Analog vs Digital – Part 4: Comparisons

In part 2 & part 3, I defined analog vs digital signals and gadgets. In this post, I will explain why digital gadgets have over-taken analog gadgets.

The electronic industry has been and will forever be reducing cost and adding features. As a result, more complexity is being required of electronic devices while reducing the cost of these devices.

The complexity translates itself into more functional blocks being placed into the devices:


Analog processing

Unfortunately, every analog device suffers from three problems:


noise is the random variations in current and voltage. Suppressing noise requires increasing the circuit’s size and/or power consumption.

distortion is the deviation of an analog function from its ideal

variation is the fact that one cannot make two analog circuits exactly the same. There are always manufacturing variations that cause each circuit to have different characteristics.

Digital processing

Digital processors do not suffer from the above problems. They instead work on sequential values, are able to compute functions of these values exactly, and store or output the results.

If one asks a digital circuit to compute y=x^2+3.141, it can be designed to give as exact a result as one wants. The only way the digital circuit can make an error is if it assigns a value of 0 rather than 1 to some bit somewhere.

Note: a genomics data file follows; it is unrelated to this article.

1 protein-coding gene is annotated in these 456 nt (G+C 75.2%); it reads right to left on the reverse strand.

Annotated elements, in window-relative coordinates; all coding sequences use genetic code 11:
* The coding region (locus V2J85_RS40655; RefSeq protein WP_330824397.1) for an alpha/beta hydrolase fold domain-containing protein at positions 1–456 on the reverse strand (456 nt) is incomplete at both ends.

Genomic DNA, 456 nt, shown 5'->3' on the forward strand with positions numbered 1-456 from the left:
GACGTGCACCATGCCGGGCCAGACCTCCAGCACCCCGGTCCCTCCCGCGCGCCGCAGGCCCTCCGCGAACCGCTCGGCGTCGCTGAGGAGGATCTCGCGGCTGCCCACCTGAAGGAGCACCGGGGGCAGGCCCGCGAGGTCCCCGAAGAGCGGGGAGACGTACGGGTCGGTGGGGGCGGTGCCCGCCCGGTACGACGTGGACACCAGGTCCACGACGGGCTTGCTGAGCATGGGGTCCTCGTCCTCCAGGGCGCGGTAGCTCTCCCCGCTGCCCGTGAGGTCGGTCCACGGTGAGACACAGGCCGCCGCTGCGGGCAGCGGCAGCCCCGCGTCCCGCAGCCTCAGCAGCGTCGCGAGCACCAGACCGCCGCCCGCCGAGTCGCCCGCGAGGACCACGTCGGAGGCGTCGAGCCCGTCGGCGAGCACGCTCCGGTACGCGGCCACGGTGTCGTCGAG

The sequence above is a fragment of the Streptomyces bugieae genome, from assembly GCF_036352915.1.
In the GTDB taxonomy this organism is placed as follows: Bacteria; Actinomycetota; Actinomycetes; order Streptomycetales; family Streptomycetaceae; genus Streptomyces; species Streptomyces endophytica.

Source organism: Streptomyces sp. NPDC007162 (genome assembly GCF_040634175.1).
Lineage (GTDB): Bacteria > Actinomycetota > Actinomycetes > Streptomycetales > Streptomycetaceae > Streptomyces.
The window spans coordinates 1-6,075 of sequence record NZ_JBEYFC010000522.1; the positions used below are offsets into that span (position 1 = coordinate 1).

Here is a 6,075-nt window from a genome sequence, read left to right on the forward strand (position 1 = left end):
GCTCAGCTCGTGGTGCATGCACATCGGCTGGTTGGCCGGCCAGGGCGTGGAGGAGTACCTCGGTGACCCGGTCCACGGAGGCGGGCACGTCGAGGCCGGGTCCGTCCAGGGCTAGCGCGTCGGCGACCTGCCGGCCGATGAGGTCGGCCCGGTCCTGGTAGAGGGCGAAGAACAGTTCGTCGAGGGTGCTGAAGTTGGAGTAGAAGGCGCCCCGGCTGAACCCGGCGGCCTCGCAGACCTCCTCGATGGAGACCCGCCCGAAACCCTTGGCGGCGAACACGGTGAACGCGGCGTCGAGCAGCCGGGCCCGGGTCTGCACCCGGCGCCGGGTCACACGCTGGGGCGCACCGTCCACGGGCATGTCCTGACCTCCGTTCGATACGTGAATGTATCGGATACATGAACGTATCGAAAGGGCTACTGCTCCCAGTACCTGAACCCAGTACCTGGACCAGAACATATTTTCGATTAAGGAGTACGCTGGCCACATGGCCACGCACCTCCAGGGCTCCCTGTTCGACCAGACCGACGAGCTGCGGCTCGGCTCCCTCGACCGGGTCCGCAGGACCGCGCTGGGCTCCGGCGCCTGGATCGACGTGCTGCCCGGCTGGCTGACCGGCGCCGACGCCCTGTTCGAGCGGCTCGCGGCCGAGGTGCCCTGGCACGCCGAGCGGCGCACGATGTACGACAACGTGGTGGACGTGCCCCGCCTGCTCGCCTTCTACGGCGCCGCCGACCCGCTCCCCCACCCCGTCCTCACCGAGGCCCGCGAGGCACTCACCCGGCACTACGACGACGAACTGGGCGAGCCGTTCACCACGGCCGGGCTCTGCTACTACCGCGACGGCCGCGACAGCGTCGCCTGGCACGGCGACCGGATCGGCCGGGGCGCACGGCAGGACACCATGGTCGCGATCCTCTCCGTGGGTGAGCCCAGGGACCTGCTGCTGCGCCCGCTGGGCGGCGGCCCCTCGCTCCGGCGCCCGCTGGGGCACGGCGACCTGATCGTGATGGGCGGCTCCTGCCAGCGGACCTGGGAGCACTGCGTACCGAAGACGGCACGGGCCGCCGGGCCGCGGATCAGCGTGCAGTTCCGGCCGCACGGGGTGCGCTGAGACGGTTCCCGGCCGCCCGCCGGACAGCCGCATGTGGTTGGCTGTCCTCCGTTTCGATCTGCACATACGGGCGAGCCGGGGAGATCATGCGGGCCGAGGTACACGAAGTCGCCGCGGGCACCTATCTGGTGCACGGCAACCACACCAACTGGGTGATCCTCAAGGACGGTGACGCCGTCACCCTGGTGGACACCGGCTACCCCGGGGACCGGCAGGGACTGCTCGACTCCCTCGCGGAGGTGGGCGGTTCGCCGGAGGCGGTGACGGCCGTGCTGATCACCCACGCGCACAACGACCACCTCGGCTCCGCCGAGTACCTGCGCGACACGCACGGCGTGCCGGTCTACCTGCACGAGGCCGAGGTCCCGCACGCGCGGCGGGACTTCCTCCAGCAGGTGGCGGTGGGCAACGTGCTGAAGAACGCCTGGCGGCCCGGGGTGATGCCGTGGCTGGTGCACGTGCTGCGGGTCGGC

There is one feature of digital circuits that I haven’t discussed yet: the notion of rounding.

I’ll explain in a future post how bits of 0 and 1 can represent arbitrary numeric values. Until then, just take my word that the only way a digital circuit can mess up is by generating a 0 when it should have generated 1 or vice versa.

When an analog signal is being converted to digital, its value is both sampled and rounded. The reason is that all digital circuits have finite precision. There are only so many bits that can fit—and only so many bits are worth fitting.

It’s very unlikely that the average July temperature measured at Chicago O’Hare airport is exactly 84 degrees. It’s probably something like 84.3 degrees. However, that last 0.3 degree is not going to make you pick a black sweater over a light T-shirt. Let’s round it to 84 degrees. There is some error, but it is rather insignificant.

In almost all cases, the rounding error caused by this quantization can be made lower than the noise and distortion an equivalent analog circuit would inject.

In fact, it is due to this rounding that variation is not such an issue with digital circuits. One can provide enough margin so that variation is not enough to create a bit error—and the only way a digital circuit can make a mistake is if it stores or sends out the wrong bit value.

The aDa line-up

Whereas in the past, one would have functional blocks A,B,C,D all analog, one now has the following system:


The functions A, B, C, and D are all implemented digitally. The blocks y and z convert from analog to digital (analog-to-digital converter—ADC) and from digital to analog (digital-to-analog converter—DAC). The overhead of the added analog blocks y and z is greatly outweighed by the saving in area and power (and the increase in functionality) afforded by making A, B, C, and D all digital.

In many cases, one wants the end result to be digital (for example, recording to a CD). So, the last stage need not exist. (Or it exists in the form of a laser that writes the bits to the disc.)

In other cases, the source is digital but the eventual output is analog—for example a CD player. In these cases, block y is not required. The CD player can do things such as equalization and surround sound processing all digitally.

In a future post, I’ll explain why those analog blocks y & z are necessary.

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